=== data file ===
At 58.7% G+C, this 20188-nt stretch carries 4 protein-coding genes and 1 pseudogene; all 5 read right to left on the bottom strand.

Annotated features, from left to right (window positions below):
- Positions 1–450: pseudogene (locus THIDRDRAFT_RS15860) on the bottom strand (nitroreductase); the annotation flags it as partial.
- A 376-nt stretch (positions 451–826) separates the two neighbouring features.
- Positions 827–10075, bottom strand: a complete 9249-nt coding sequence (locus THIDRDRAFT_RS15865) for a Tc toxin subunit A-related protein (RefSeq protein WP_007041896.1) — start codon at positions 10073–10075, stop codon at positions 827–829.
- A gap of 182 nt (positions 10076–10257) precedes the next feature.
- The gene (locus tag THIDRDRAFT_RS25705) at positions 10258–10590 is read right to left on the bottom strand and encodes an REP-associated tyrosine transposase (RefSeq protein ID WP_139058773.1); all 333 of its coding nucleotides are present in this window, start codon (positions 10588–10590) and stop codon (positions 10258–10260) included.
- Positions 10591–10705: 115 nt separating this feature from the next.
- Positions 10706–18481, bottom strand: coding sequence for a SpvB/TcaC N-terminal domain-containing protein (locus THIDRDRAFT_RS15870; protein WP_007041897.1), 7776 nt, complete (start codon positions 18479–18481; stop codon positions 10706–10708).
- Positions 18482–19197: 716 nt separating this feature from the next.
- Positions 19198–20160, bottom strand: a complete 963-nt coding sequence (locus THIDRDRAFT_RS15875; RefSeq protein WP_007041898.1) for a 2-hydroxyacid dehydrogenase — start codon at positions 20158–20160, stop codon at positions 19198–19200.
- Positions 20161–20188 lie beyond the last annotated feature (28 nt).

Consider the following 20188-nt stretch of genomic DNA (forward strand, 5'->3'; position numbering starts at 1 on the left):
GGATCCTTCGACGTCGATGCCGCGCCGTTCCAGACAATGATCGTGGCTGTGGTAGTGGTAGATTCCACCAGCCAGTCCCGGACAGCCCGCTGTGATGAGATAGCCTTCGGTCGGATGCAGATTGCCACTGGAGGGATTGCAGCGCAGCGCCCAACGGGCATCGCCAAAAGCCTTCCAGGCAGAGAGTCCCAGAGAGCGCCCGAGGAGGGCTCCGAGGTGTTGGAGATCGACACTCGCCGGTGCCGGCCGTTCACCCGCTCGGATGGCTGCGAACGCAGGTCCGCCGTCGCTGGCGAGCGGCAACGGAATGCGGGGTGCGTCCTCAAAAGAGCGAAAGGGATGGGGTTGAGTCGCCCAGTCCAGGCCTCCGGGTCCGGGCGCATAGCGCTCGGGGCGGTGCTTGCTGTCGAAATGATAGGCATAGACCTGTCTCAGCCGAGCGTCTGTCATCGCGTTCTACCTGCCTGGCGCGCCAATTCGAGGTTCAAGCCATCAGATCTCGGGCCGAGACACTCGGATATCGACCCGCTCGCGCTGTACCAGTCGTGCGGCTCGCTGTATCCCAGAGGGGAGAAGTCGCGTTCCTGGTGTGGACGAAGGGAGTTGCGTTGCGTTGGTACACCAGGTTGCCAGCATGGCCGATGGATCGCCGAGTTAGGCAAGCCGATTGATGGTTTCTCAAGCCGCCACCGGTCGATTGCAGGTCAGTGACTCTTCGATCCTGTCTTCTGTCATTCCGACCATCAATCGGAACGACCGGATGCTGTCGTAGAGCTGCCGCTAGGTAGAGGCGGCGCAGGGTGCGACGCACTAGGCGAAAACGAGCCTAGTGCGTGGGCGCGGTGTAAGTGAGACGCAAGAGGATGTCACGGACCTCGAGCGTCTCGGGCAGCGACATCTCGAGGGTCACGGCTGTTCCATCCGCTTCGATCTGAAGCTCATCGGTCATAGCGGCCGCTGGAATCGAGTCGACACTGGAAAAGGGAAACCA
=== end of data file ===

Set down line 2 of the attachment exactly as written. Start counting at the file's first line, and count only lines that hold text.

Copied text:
Annotated features, from left to right (window positions below):